Viacom Uses Fans As Hostages: Blocks Daily Show, Colbert Streams For Everyone To Spite DirecTV

from the um.-overkill dept

So, as the dispute between Viacom and DirecTV over how much money Viacom wants for its channels wore on, the various Viacom channels like MTV, Comedy Central and Nickelodian disappeared for DirecTV subscribers. As often happens in such situations, DirecTV told its customers that they regretted the situation and were working on it, but in the meantime, they could check out missing programs online. Viacom's massive overkill response? Pull the free streams it offers online of two of its most popular shows: The Daily Show and The Colbert Report. For everyone. Not just DirecTV subscribers. Because, apparently, pissing off consumers and driving them to unauthorized means, is... um... I don't know... supposedly going to get them on Viacom's side? This is the kind of "strategic" thinking that goes on at Viacom, apparently.
Of course, this really highlights the exceptionally distorted economics of the cable/satellite TV business, where it makes more sense to block your direct relationship with fans and piss them off... in the hopes that it might make the satellite provider to pay you more money. Viacom's new motto, apparently, is: Using our fans as hostages. This is why the TV market is so ripe for disruption.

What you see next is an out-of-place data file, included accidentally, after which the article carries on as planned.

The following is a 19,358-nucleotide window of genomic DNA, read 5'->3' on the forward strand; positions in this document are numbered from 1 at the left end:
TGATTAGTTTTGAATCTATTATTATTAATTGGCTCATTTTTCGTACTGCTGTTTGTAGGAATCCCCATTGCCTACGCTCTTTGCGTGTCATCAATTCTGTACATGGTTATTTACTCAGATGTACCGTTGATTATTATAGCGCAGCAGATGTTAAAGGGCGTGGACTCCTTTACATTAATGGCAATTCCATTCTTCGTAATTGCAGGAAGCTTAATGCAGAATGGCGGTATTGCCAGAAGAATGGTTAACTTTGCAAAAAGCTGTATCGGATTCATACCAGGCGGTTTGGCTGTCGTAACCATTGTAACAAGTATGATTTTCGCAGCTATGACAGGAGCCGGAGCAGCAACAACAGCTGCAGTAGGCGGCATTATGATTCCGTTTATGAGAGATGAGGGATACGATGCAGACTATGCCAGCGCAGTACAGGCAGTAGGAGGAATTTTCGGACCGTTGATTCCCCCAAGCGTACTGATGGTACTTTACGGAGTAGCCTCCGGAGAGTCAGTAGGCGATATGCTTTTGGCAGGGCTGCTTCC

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  1. icon
    DannyB (profile), 12 Jul 2012 @ 9:17am

    Re: Re: And they wonder why people are cutting the Cable cord

    Channels was the slicing up of spectrum into narrow "channels".

    Google: define channels


    A length of water wider than a strait, joining two larger areas of water, esp. two seas.

    Direct toward a particular end or object: "advertisers channel money into radio".

    noun. canal - duct - groove - gutter - ditch
    verb. canalize

    The internet is different than cable or broadcast.

    On the internet all of the possible "channels" of information are not coming into my home unbidden. The bandwidth is not sliced up so that every possible server in the world has its own dedicated slot or "channel" preallocated to send bits to me.

    When I go to a website, as much of the available bandwidth as possible is used to send information to me. If I surf multiple sites at once, they compete for bandwidth.

    Maybe you mean websites are channels in the sense of thinking channels are offered on a menu. This knob turns to channels 2 through 13, providing a menu of 12 channels to select from.

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